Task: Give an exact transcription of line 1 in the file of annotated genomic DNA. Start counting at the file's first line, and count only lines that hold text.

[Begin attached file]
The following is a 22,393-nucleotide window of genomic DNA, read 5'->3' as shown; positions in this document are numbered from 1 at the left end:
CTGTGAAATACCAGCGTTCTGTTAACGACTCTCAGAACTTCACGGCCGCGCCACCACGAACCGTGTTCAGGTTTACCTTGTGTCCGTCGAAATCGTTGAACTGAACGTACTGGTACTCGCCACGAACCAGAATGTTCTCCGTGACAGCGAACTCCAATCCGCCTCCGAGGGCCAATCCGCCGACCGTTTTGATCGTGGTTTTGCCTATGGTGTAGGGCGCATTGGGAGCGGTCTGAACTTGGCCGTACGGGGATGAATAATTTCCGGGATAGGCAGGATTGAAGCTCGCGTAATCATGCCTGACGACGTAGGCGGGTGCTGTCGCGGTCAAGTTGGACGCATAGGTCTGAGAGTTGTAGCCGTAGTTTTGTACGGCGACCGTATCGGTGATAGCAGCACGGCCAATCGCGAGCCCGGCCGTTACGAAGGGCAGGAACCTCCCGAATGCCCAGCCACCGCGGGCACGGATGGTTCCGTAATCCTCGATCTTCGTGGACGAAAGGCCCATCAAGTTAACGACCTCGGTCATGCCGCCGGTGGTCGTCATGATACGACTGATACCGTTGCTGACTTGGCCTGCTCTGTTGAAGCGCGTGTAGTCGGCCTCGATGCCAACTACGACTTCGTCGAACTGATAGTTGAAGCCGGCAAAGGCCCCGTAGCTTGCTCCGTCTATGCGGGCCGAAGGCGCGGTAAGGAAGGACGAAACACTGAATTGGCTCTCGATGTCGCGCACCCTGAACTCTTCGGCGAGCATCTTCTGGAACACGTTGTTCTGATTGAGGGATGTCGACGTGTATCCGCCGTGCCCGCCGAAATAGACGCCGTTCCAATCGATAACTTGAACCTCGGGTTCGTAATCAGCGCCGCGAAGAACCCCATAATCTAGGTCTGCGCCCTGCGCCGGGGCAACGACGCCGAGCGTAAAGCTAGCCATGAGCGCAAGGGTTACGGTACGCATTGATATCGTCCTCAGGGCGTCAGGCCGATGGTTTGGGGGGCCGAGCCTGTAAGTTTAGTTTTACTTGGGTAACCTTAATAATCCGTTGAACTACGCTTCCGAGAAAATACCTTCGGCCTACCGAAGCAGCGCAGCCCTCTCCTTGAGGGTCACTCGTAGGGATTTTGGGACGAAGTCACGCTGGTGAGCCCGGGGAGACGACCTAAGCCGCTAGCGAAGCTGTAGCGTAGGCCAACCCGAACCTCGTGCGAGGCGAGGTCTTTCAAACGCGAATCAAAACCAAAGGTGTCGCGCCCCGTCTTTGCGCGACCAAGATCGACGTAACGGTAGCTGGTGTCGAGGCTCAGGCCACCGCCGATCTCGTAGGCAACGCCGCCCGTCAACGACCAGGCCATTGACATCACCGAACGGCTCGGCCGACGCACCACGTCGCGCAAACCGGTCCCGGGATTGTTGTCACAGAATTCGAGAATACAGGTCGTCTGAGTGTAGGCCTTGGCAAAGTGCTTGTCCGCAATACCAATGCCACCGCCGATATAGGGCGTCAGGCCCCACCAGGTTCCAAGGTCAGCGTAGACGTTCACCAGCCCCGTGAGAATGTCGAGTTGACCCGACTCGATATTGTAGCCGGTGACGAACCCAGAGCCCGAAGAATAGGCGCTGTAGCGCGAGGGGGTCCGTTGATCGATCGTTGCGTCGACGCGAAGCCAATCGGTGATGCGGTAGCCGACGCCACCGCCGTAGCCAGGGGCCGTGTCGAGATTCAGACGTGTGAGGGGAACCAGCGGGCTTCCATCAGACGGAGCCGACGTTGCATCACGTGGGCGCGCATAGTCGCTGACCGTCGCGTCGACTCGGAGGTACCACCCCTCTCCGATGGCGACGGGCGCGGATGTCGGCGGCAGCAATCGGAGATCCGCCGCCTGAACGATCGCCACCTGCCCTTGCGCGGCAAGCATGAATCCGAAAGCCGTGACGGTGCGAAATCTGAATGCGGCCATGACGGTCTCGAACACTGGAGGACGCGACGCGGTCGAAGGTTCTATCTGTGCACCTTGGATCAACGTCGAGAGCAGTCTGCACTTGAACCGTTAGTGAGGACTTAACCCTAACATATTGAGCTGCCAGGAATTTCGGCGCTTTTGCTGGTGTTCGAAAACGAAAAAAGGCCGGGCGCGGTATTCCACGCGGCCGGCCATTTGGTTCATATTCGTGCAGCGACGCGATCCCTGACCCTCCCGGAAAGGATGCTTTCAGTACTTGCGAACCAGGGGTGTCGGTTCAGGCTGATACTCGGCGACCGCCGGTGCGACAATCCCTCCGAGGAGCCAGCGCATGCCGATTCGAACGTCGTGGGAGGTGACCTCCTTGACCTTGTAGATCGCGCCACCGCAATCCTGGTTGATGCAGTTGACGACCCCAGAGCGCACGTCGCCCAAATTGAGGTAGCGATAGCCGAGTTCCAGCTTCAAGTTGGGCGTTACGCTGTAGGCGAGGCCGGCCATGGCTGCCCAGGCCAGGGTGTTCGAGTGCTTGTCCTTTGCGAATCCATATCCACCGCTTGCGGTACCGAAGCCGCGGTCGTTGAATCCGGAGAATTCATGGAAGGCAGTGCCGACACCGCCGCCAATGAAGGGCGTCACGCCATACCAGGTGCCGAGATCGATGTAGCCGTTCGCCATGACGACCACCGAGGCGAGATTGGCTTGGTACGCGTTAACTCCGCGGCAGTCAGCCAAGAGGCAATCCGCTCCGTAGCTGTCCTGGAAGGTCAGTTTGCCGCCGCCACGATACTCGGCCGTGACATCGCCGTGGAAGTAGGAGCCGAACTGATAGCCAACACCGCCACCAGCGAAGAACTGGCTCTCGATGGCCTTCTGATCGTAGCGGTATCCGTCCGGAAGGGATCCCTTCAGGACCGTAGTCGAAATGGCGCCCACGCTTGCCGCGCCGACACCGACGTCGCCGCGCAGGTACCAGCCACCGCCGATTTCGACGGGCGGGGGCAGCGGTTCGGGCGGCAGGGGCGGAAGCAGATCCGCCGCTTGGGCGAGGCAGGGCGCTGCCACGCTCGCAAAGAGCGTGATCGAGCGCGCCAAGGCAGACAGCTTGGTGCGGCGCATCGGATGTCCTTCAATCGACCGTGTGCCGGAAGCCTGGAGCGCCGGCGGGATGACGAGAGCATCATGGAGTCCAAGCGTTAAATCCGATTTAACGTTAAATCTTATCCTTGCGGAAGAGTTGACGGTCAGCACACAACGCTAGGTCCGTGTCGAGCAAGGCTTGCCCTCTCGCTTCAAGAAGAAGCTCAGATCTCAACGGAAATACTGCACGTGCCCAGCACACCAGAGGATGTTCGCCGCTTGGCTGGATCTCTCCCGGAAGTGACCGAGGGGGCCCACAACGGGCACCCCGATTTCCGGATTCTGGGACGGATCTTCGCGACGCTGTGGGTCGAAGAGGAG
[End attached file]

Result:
The following is a 22,393-nucleotide window of genomic DNA, read 5'->3' as shown; positions in this document are numbered from 1 at the left end: